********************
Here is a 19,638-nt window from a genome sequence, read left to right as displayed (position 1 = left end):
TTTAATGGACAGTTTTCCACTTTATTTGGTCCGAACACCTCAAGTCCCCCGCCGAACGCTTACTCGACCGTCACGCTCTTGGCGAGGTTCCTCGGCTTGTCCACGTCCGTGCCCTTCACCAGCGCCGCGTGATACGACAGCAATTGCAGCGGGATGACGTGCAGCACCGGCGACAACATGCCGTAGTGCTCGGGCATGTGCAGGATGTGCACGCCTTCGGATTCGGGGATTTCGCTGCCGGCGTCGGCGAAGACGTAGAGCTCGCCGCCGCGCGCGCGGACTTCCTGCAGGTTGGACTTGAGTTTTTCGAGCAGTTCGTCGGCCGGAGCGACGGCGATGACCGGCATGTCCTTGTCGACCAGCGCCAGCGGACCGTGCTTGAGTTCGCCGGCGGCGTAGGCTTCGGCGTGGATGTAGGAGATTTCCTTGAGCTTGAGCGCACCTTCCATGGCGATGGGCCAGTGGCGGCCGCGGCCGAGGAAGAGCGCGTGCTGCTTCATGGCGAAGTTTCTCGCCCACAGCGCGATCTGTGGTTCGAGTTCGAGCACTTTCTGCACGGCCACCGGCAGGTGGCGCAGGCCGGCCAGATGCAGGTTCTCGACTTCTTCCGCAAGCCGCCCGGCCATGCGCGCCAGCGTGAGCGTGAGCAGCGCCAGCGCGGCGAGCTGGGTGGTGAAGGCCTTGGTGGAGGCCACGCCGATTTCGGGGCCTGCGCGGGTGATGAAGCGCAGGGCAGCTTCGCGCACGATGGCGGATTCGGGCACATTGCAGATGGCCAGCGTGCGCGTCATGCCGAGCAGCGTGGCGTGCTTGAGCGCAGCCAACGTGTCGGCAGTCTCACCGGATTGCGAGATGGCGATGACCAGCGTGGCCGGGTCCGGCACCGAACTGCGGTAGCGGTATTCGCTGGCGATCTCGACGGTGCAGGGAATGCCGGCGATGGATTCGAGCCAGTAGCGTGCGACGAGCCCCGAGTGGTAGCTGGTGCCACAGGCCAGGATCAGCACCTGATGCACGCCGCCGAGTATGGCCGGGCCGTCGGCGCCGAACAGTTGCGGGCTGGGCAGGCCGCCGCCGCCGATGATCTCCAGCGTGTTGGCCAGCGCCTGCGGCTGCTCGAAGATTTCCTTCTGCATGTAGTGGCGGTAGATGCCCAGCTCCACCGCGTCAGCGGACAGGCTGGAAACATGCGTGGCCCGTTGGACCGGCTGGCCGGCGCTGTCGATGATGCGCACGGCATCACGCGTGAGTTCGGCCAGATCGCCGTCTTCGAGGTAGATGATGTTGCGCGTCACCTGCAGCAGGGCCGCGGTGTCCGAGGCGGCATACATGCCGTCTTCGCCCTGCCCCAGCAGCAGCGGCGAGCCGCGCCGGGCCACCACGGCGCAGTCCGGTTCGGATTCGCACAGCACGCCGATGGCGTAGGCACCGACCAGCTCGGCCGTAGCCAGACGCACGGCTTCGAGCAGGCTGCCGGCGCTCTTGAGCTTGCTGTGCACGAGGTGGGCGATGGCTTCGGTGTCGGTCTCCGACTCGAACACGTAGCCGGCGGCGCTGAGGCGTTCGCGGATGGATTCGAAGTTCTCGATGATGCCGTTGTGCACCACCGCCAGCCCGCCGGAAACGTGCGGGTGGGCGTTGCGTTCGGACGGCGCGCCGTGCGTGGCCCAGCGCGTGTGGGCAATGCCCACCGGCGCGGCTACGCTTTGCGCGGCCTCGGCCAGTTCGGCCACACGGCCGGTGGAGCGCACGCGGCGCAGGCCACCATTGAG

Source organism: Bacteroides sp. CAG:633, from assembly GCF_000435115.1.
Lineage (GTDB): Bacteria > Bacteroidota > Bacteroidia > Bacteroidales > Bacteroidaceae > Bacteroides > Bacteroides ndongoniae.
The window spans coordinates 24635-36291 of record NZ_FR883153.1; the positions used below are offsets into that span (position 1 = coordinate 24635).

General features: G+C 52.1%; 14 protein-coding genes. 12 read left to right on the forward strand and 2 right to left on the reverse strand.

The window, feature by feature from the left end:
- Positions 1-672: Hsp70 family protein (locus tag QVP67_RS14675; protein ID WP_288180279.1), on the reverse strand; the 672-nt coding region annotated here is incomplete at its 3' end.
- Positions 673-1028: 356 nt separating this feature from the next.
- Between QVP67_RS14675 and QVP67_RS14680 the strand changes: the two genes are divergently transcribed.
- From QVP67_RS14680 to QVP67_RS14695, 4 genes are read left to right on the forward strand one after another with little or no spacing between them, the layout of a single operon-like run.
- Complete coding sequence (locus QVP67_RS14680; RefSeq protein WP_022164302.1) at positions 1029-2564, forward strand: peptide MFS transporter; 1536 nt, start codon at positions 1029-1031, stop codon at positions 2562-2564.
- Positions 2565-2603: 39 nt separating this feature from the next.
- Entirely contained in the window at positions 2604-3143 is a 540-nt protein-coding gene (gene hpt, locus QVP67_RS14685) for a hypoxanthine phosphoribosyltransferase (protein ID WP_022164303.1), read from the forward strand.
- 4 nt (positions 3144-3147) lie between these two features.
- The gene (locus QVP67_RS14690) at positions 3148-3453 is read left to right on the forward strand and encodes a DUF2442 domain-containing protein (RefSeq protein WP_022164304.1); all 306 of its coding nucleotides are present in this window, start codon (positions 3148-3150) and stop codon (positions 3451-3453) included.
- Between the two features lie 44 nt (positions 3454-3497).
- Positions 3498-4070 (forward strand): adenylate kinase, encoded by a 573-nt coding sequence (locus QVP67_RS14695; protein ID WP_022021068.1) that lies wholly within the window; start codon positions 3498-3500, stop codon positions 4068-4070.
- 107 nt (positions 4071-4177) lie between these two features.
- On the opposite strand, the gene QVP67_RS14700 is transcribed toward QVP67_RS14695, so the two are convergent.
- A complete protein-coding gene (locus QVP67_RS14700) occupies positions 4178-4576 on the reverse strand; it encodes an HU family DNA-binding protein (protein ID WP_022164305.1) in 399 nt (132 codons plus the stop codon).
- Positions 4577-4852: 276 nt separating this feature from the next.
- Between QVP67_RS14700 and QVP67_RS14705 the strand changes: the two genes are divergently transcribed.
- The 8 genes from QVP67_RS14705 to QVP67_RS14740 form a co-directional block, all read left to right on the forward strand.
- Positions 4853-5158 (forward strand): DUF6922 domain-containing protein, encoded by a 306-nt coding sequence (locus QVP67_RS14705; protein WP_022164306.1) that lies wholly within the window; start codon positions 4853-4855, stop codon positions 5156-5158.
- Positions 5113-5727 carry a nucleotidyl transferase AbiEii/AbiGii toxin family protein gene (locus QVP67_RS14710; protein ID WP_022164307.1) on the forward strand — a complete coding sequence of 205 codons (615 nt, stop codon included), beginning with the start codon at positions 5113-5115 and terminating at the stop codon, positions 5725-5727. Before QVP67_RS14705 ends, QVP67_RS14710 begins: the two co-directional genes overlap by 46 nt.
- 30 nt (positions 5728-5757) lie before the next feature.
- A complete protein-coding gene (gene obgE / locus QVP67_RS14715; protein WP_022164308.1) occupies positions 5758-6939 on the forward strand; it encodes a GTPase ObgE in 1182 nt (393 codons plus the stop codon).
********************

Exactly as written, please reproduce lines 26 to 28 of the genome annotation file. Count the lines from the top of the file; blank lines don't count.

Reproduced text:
- Positions 5113-5727 carry a nucleotidyl transferase AbiEii/AbiGii toxin family protein gene (locus QVP67_RS14710; protein ID WP_022164307.1) on the forward strand — a complete coding sequence of 205 codons (615 nt, stop codon included), beginning with the start codon at positions 5113-5115 and terminating at the stop codon, positions 5725-5727. Before QVP67_RS14705 ends, QVP67_RS14710 begins: the two co-directional genes overlap by 46 nt.
- 30 nt (positions 5728-5757) lie before the next feature.
- A complete protein-coding gene (gene obgE / locus QVP67_RS14715; protein WP_022164308.1) occupies positions 5758-6939 on the forward strand; it encodes a GTPase ObgE in 1182 nt (393 codons plus the stop codon).